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Volume 8 Issue 5
May  2021

IEEE/CAA Journal of Automatica Sinica

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J. P. Li, Y. L. Tao, and T. Cai, "Predicting Lung Cancers Using Epidemiological Data: A Generative-Discriminative Framework," IEEE/CAA J. Autom. Sinica, vol. 8, no. 5, pp. 1067-1078, May. 2021. doi: 10.1109/JAS.2021.1003910
Citation: J. P. Li, Y. L. Tao, and T. Cai, "Predicting Lung Cancers Using Epidemiological Data: A Generative-Discriminative Framework," IEEE/CAA J. Autom. Sinica, vol. 8, no. 5, pp. 1067-1078, May. 2021. doi: 10.1109/JAS.2021.1003910

Predicting Lung Cancers Using Epidemiological Data: A Generative-Discriminative Framework

doi: 10.1109/JAS.2021.1003910
Funds:  This work was supported in part by Zhejiang Provincial Natural Science Foundation of China (LQ20F030013), Research Foundation of HwaMei Hospital, University of Chinese Academy of Sciences (2020HMZD22), Ningbo Public Service Technology Foundation (202002N3181), and Medical Scientific Research Foundation of Zhejiang Province (2021431314)
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  • Predictive models for assessing the risk of developing lung cancers can help identify high-risk individuals with the aim of recommending further screening and early intervention. To facilitate pre-hospital self-assessments, some studies have exploited predictive models trained on non-clinical data (e.g., smoking status and family history). The performance of these models is limited due to not considering clinical data (e.g., blood test and medical imaging results). Deep learning has shown the potential in processing complex data that combine both clinical and non-clinical information. However, predicting lung cancers remains difficult due to the severe lack of positive samples among follow-ups. To tackle this problem, this paper presents a generative-discriminative framework for improving the ability of deep learning models to generalize. According to the proposed framework, two nonlinear generative models, one based on the generative adversarial network and another on the variational autoencoder, are used to synthesize auxiliary positive samples for the training set. Then, several discriminative models, including a deep neural network (DNN), are used to assess the lung cancer risk based on a comprehensive list of risk factors. The framework was evaluated on over 55 000 subjects questioned between January 2014 and December 2017, with 699 subjects being clinically diagnosed with lung cancer between January 2014 and August 2019. According to the results, the best performing predictive model built using the proposed framework was based on DNN. It achieved an average sensitivity of 76.54% and an area under the curve of 69.24% in distinguishing between the cases of lung cancer and normal cases on test sets.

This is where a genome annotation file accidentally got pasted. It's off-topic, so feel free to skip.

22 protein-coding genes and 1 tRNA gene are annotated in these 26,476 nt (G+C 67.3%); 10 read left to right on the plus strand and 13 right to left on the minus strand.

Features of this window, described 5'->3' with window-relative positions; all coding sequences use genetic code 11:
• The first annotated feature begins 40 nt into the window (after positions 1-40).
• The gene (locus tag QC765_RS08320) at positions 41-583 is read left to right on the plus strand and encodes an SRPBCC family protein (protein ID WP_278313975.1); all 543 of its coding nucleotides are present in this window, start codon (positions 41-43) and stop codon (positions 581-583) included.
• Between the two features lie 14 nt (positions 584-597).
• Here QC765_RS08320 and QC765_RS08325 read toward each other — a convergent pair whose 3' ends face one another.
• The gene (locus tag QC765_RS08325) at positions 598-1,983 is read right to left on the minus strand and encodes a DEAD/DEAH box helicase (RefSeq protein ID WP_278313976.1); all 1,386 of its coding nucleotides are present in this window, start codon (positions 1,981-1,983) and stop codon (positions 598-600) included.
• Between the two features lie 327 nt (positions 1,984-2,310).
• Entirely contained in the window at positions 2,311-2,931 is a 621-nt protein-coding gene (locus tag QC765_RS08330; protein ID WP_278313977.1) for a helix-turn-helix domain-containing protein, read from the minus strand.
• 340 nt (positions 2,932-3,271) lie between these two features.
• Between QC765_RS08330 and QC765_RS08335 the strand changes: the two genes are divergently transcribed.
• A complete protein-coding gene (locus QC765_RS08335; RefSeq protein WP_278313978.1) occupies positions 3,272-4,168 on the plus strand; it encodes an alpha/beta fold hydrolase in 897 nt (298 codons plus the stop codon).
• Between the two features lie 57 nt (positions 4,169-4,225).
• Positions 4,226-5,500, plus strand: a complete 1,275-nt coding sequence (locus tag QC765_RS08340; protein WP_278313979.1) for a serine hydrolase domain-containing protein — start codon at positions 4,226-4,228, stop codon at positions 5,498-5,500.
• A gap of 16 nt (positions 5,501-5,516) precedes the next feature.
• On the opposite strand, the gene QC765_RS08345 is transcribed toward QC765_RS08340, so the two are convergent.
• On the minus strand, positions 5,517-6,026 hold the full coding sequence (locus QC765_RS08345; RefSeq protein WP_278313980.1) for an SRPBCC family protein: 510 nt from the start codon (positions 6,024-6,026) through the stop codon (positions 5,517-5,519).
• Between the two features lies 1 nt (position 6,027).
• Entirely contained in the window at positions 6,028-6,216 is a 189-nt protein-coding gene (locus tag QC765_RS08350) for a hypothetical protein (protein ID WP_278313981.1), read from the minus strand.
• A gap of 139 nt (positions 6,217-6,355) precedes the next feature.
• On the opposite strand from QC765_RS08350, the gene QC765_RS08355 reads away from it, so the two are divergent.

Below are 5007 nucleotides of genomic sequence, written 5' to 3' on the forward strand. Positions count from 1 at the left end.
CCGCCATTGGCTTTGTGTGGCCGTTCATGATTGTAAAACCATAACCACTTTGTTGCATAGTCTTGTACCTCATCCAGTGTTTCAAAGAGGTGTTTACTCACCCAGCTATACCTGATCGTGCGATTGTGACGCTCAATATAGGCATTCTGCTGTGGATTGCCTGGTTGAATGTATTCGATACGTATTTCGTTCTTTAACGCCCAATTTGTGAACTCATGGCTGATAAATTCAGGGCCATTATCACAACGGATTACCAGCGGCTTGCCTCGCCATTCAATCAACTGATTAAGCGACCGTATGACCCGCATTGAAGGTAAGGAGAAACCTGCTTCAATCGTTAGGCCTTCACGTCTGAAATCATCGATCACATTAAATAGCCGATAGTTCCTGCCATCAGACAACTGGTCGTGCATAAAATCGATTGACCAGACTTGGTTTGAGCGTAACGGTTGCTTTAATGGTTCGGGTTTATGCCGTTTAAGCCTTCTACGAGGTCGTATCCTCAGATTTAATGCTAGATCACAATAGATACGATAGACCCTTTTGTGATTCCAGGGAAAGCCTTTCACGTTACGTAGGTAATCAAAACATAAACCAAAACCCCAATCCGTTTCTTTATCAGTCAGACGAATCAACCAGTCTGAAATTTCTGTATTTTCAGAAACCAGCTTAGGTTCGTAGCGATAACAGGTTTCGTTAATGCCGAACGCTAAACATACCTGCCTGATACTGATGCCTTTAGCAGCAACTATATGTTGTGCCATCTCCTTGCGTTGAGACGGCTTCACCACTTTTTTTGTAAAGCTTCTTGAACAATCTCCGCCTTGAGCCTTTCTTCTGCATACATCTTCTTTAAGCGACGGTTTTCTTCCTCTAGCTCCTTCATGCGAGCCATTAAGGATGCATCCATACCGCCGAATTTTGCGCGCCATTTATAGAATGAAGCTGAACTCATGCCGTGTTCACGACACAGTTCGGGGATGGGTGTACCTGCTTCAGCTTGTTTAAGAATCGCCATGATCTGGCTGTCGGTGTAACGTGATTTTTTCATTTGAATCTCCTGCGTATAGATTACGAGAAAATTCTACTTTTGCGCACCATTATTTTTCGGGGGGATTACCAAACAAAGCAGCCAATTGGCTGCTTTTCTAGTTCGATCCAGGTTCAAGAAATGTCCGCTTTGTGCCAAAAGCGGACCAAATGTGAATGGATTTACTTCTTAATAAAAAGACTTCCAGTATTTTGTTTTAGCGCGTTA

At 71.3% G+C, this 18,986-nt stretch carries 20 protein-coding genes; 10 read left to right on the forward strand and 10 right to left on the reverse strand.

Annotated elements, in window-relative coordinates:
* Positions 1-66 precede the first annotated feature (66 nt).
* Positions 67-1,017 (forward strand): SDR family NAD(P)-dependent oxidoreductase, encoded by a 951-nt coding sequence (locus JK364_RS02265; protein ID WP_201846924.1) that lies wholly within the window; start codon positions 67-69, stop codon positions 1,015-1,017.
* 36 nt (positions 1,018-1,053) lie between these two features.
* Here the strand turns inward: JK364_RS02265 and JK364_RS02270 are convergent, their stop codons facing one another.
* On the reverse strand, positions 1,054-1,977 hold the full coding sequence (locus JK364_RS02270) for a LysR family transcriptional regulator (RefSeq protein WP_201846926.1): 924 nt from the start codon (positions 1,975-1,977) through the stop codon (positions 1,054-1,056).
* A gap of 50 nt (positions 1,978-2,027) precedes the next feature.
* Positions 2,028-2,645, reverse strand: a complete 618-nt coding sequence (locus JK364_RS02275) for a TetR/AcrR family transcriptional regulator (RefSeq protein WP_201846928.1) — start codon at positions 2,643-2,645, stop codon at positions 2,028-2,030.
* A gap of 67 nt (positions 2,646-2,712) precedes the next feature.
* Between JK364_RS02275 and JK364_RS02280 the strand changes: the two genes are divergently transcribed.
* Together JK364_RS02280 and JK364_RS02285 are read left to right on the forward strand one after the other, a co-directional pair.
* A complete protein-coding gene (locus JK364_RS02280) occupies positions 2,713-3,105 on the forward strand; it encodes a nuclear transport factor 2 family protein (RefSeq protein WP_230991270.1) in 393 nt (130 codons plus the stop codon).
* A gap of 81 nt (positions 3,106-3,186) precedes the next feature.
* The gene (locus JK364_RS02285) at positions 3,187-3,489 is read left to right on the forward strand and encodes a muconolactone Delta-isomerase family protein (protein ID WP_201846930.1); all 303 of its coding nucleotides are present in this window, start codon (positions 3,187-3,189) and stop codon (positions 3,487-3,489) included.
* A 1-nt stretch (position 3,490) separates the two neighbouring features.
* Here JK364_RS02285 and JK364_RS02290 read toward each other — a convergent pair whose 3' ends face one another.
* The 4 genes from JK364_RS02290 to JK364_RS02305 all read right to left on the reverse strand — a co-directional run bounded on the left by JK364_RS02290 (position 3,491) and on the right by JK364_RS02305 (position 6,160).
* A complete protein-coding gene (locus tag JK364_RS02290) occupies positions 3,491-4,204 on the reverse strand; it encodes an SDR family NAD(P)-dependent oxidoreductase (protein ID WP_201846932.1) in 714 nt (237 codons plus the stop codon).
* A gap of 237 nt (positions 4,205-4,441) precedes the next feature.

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    • A deep learning model is constructed to assess the risk of developing lung cancers for the Chinese people aged between 40 and 74.
    • Basic information, diet habits, living conditions, psychology and emotion, medical history and family cancer history are used to facilitate the pre-hospital self-assessment.
    • A generative adversarial network is used to synthesize auxiliary positive samples, and a discriminative model is used to predict the lung cancer.
    • An average sensitivity of 76.54% is achieved in distinguishing between the cases of lung cancer and normal cases on test sets.


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